Wine Distribution Around the World Types and Characteristics of Distribution Networks There are typically two types of distributors - those which focus on distribution of locally produced wine, and those which are focused on the distribution of imported wines. And certainly, there are distributors who supply both local and imported wines to retailers. Retailers advertise and sell wines to the public, and distributors often assist or help fund the advertising efforts. Wine retailers come in many varieties including supermarket chains, department stores, small retailers, airlines, liquor stores, online retailers, and in some cases, wine producers themselves and distributors themselves may also be retailers. The variety may be influenced by local regulations regarding who may sell alcohol.

Requirements for Accessing Distribution Channels In the case of successfully exporting wines, the key is access to the distribution channels or to retailers. However, it is much easier said than done. Often, especially in the more mature markets, such as the United States, the distribution channels are dominated by a few large distributors who often command substantial “slotting fees� to place products in the array of selections that retailers can choose from. In addition, in the more sophisticated markets, wines must achieve certain ratings of quality and taste before they are highlighted by distributors or even retailers. Regulations in various countries may also require that foreign wines obtain specific licenses before the wines can be distributed within local markets. The price at which a wine is offered will determine into which competitive category the wine will fall. For less well known wines, it is difficult to compete in the higher price rangers where well known brands may dominate. However, being placed into the lower price category will mean that a wine may become lost among hundreds of competing labels and there are clear implications for the margins that a producer will realize when the wine produced must be priced cheap.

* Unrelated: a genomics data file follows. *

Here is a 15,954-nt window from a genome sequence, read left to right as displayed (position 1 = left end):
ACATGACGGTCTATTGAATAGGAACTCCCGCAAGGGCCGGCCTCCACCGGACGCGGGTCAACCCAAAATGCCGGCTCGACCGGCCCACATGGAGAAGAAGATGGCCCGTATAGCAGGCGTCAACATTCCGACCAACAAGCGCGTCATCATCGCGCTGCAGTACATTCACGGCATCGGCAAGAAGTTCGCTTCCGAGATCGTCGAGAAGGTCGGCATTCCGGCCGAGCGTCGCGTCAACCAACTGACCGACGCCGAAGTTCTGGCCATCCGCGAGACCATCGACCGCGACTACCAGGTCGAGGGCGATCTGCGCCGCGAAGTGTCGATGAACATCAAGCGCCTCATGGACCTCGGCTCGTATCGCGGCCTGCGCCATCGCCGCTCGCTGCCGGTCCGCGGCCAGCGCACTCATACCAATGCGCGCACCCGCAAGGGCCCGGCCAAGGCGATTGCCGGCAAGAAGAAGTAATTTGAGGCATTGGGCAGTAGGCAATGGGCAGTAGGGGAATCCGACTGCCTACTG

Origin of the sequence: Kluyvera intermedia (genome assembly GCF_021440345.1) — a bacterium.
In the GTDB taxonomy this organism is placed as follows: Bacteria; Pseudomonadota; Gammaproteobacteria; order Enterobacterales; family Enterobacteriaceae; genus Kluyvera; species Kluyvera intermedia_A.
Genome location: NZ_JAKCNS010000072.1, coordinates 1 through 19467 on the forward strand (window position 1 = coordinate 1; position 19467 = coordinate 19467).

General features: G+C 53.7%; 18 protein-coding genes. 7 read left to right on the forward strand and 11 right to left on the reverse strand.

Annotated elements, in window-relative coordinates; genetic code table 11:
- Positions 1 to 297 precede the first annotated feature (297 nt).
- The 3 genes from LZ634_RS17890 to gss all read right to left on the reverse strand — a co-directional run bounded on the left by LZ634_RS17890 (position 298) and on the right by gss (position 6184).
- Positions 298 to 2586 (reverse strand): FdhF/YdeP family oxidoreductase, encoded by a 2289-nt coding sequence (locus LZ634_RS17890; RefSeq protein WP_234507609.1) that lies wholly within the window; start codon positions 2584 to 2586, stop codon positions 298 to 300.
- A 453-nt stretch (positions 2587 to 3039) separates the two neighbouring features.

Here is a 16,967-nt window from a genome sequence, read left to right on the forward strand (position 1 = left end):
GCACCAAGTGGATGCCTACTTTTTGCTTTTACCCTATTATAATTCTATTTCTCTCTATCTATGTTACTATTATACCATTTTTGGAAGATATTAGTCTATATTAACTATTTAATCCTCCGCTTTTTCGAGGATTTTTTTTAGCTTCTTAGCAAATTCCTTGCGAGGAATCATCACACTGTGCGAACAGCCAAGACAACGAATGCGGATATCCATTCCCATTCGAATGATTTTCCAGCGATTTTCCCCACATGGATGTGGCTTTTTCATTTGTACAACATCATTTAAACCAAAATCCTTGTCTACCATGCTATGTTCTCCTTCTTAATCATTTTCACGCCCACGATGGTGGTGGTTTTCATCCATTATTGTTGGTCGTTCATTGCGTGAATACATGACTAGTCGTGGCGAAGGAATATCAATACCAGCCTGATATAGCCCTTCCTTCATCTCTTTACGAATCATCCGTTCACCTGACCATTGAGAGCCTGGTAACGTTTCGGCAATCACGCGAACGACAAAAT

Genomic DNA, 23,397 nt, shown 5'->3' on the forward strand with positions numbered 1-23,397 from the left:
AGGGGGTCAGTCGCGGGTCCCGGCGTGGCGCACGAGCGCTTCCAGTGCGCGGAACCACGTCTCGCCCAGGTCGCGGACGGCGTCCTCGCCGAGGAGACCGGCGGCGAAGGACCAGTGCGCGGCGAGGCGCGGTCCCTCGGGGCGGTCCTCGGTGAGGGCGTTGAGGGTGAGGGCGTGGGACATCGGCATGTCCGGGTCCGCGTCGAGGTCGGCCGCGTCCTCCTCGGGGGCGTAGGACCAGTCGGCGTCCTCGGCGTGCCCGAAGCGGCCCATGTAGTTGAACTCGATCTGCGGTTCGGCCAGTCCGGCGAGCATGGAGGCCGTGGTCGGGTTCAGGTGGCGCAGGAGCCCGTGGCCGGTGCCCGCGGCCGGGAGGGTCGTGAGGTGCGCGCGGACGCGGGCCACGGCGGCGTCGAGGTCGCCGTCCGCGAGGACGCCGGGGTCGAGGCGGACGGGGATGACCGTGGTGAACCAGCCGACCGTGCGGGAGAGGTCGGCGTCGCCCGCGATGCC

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Import duties may also be set by certain countries at levels that are meant to protect the local grape growers and local wine producers. These duties will clearly make the imported wines less able to compete with local brands or may even make certain markets entirely unviable. Certain markets or regions may have unique attributes that may create barriers to entry or barriers to success. For example, in the Asian region, there are major barriers related to the building of strong, personal relationships with the distributors. Distributors in some African countries are reputed to be extremely unreliable as partners and thus the distribution networks are weak. In the end, access to distribution is one of the critical factors but at the same time, it may be extremely difficult for Cape Verde’s wine producers to access those channels in the more developed wine markets because of distributor control as well as competitors with deep resources.